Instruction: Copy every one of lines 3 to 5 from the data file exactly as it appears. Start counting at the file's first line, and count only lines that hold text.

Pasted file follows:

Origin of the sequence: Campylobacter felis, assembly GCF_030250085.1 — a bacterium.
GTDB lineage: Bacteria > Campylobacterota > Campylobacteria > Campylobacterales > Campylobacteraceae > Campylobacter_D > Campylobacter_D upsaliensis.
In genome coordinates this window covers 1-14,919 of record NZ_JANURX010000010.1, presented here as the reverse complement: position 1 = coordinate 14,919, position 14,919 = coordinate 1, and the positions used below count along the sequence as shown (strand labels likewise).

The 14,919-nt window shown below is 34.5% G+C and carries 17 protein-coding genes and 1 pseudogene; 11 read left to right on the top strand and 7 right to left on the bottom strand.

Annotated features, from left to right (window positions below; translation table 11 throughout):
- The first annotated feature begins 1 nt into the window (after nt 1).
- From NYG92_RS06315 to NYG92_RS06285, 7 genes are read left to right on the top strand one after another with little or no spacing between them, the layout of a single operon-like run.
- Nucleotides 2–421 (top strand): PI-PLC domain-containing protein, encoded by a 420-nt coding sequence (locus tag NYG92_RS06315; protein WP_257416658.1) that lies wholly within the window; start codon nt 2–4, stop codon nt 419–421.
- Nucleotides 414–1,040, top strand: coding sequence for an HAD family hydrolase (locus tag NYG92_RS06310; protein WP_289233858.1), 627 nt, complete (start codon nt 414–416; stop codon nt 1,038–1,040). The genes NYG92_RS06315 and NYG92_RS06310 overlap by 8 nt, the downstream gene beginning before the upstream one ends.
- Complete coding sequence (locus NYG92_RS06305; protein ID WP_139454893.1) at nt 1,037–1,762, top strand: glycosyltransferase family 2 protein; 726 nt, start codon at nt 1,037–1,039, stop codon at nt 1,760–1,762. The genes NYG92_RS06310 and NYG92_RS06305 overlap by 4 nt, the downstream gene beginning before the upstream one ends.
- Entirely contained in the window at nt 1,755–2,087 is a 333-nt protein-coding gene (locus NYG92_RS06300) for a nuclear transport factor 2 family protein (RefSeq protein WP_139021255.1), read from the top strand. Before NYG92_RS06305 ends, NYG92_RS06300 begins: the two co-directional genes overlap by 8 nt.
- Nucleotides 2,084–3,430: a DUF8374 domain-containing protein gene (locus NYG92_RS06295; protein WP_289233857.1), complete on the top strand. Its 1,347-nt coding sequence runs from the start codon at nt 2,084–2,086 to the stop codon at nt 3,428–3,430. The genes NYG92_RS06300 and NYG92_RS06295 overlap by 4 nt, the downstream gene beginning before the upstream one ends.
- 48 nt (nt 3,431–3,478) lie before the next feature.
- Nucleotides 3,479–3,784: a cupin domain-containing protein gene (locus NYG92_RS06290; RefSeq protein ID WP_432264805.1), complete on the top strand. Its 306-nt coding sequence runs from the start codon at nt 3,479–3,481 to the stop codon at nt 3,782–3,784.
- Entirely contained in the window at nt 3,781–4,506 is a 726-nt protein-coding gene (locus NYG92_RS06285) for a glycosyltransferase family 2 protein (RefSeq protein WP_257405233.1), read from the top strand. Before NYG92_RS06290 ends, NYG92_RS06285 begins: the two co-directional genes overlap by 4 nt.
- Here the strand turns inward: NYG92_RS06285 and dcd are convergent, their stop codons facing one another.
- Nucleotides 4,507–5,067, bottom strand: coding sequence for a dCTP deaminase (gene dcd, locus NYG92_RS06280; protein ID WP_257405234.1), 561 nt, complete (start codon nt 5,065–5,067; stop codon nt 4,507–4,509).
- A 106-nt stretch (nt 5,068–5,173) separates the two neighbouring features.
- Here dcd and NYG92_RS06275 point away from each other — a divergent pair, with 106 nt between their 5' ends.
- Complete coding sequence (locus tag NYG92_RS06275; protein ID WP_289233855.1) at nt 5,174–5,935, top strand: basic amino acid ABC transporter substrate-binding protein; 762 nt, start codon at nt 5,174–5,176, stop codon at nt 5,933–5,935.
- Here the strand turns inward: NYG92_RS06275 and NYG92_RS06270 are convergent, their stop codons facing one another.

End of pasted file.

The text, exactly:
In genome coordinates this window covers 1-14,919 of record NZ_JANURX010000010.1, presented here as the reverse complement: position 1 = coordinate 14,919, position 14,919 = coordinate 1, and the positions used below count along the sequence as shown (strand labels likewise).

The 14,919-nt window shown below is 34.5% G+C and carries 17 protein-coding genes and 1 pseudogene; 11 read left to right on the top strand and 7 right to left on the bottom strand.

Annotated features, from left to right (window positions below; translation table 11 throughout):